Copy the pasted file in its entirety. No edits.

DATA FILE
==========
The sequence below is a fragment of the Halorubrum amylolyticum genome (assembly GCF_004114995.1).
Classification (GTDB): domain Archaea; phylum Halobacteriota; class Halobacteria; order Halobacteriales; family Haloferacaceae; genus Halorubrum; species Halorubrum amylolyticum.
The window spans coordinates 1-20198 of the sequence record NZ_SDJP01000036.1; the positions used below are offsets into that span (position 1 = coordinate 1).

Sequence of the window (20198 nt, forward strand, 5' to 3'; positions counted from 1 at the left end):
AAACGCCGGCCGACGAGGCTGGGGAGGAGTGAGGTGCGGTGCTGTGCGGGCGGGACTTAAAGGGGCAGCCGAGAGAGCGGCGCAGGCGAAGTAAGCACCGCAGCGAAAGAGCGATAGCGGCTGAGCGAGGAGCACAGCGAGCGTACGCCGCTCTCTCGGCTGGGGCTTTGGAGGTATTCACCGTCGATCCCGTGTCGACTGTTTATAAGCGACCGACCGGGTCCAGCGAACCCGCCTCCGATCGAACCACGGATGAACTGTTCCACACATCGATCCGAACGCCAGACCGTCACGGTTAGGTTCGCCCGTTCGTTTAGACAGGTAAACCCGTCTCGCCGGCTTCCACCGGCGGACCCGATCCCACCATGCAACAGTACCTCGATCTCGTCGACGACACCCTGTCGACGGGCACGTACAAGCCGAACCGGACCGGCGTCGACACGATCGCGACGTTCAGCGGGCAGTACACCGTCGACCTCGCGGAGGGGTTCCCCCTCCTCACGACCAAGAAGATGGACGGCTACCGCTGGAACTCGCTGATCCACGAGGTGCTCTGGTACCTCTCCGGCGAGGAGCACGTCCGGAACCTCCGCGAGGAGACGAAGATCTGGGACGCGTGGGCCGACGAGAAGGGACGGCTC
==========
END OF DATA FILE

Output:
The sequence below is a fragment of the Halorubrum amylolyticum genome (assembly GCF_004114995.1).
Classification (GTDB): domain Archaea; phylum Halobacteriota; class Halobacteria; order Halobacteriales; family Haloferacaceae; genus Halorubrum; species Halorubrum amylolyticum.
The window spans coordinates 1-20198 of the sequence record NZ_SDJP01000036.1; the positions used below are offsets into that span (position 1 = coordinate 1).

Sequence of the window (20198 nt, forward strand, 5' to 3'; positions counted from 1 at the left end):
AAACGCCGGCCGACGAGGCTGGGGAGGAGTGAGGTGCGGTGCTGTGCGGGCGGGACTTAAAGGGGCAGCCGAGAGAGCGGCGCAGGCGAAGTAAGCACCGCAGCGAAAGAGCGATAGCGGCTGAGCGAGGAGCACAGCGAGCGTACGCCGCTCTCTCGGCTGGGGCTTTGGAGGTATTCACCGTCGATCCCGTGTCGACTGTTTATAAGCGACCGACCGGGTCCAGCGAACCCGCCTCCGATCGAACCACGGATGAACTGTTCCACACATCGATCCGAACGCCAGACCGTCACGGTTAGGTTCGCCCGTTCGTTTAGACAGGTAAACCCGTCTCGCCGGCTTCCACCGGCGGACCCGATCCCACCATGCAACAGTACCTCGATCTCGTCGACGACACCCTGTCGACGGGCACGTACAAGCCGAACCGGACCGGCGTCGACACGATCGCGACGTTCAGCGGGCAGTACACCGTCGACCTCGCGGAGGGGTTCCCCCTCCTCACGACCAAGAAGATGGACGGCTACCGCTGGAACTCGCTGATCCACGAGGTGCTCTGGTACCTCTCCGGCGAGGAGCACGTCCGGAACCTCCGCGAGGAGACGAAGATCTGGGACGCGTGGGCCGACGAGAAGGGACGGCTC